1. Thank you Kelly for the correction! I must have read the material back when they had the pre-existing thing in effect…but am VERY happy to know that’s not the case as my husband and I are considering it and I am 14 weeks pregnant! If you want, feel free to delete my original comment so it won’t mislead other readers. 🙂

        1. No worries–I was really excited when they changed this policy so I’m glad you brought it up–most companies do have a pre-existing clause when it comes to maternity. Samaritan’s former clause is what kept us from joining for so long 😉

  15. I have a question or two, if I may. Do you pay outright all wellchild and yearly visits, since they are under $300? How does Samaritan’s make the money to run if your share is always going directly to others? I looked into a different health share ministry, and it seemed incredibly complicated and time consuming when it came to negotiating costs with caregivers, sending in bills, etc. Is this as simple as it sounds?

    1. Yes, anything under $300 you pay out of pocket. Keep in mind though, that doesn’t apply if you have one medical need where multiples bills through different providers are incurred. In other words, if I have a lab that falls below $300 but it is connected to another medical need that pushes my total over $300, it will all be lumped together into one need.

      I’m not sure I’ll get this right, but I *think* I remember that Samaritan members pay a yearly membership fee and then their first 3 or 4 payments go to Samaritan’s to cover costs of the ministry (and they do an outstanding job and send out enormous amounts of prayer requests, forms, etc.) Or maybe it’s just one of those.

      As far as hassle, I guess it depends on how you look at it. I felt like I was always hassling with the insurance companies anyway. To submit a need, you call and request a form. On the form you list all the bills that go with that need. You then have your pastor sign it and send it in. The next month your money starts arriving. That’s how it works!

      1. Thank you! This is something I’ve been looking into for about 2 years now, but hadn’t found a company that seemed to fit us. This is definitely something to think and pray on. How exciting!

    1. When you have submitted a need, you get a list of the people who have been asked to send you their shares. You keep track of their payment and send the form back to Samaritans after the need is met. Straightforward, not tricky.

  16. Sorry, I just repeated what someone wrote earlier…except mine was far more profound and insightful. And if you believe that…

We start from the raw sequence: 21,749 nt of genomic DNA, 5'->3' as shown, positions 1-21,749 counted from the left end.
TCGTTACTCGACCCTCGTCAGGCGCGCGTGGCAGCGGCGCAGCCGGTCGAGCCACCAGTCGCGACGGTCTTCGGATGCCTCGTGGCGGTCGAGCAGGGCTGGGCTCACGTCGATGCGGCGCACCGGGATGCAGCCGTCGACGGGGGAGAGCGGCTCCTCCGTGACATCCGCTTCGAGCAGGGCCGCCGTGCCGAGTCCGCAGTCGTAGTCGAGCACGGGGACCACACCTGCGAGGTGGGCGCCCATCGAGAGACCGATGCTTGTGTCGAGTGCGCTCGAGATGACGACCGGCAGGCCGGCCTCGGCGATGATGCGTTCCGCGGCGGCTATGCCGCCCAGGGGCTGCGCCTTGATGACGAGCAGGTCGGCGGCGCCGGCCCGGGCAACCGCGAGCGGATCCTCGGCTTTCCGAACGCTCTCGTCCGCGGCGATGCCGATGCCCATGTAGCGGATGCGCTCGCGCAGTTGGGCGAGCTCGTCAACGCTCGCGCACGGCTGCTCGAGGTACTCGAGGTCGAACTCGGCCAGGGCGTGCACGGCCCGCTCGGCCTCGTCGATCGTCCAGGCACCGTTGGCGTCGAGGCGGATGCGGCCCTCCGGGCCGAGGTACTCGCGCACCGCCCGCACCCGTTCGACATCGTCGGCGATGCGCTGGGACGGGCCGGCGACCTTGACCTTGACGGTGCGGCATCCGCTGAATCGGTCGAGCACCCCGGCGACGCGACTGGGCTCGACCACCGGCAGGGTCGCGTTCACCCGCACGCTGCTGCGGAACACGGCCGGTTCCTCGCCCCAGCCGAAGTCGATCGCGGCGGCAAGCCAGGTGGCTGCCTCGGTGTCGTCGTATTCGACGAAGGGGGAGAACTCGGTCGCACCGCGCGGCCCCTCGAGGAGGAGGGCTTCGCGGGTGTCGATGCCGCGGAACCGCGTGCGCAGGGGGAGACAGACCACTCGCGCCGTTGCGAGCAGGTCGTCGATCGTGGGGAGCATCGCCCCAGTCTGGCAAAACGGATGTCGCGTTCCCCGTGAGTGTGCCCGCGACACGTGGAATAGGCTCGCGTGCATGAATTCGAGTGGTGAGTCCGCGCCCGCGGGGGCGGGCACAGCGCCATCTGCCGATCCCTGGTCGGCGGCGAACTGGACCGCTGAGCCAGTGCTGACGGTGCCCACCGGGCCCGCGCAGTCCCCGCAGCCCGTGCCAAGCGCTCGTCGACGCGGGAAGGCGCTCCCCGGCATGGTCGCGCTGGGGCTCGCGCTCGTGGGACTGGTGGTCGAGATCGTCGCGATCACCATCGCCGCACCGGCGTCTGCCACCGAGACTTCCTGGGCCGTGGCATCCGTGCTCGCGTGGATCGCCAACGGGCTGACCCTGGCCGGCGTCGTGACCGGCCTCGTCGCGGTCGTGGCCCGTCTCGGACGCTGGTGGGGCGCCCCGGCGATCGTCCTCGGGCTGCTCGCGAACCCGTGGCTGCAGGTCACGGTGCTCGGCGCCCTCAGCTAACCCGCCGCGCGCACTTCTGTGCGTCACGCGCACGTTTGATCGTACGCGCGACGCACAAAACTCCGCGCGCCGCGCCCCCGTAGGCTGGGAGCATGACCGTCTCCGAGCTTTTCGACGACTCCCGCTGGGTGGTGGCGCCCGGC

17. My husband is currently reading through the material that Samaritan’s sent and we were confused about some of the things you & the others have been “talking” about so THANK YOU for clearing up some of the confusion! I do have one more question: Do you take part in the Motor Vehicle program? My husband is a semi driver so we are wondering if we should sign up for that part of the program. Praying for God’s grace throughout your delivery!!

    1. Grace,

      Thanks for the well-wishes! I don’t think we signed up for the motor vehicle part, but it may not be a bad idea given your circumstances. I’m glad they provide that as well.

  18. A HUGE thank you for this post AND to each replier – it has helped me a great deal as I look for an option for my children and myself. My husband passed away in 2009 and we recently had to move out of state – we are now looking at reducing our insurance costs and I believe the Lord may have found it for me. I will continue to pray but will be making my phone call soon.

    Can you email me at the above email address with your name so that I may give you the referral?

    Abiding in Christ,
    Angie H.

  19. What happens when bills get over $250,000 – it seems today that when someone get’s really ill (cancer, etc.) that bills can get very high.
    I believe now that most (not sure) insurance companies cover up to a million or more.

    1. As I mentioned in the post, if you pay extra (known as “save-to-share”) you are covered for needs beyond 250,000…I’d have to look it up again, but I think it *is* up to a million…or maybe half, I can’t remember 😛

  20. What about home church groups? We are very interested in this ministry as we do not have insurance and have not had it for many years. My husband was Associate Pastor of a church and I was the worship leader for years. Three years ago we resigned and began meeting with a group of Christians outside the traditional church setting. My husband is still a licensed minister and functions as a “chaplain” for the youth group home he works at. Are we excluded from Samaritans because we don’t meet in an actual church building? Any information you can provide would be fantastic!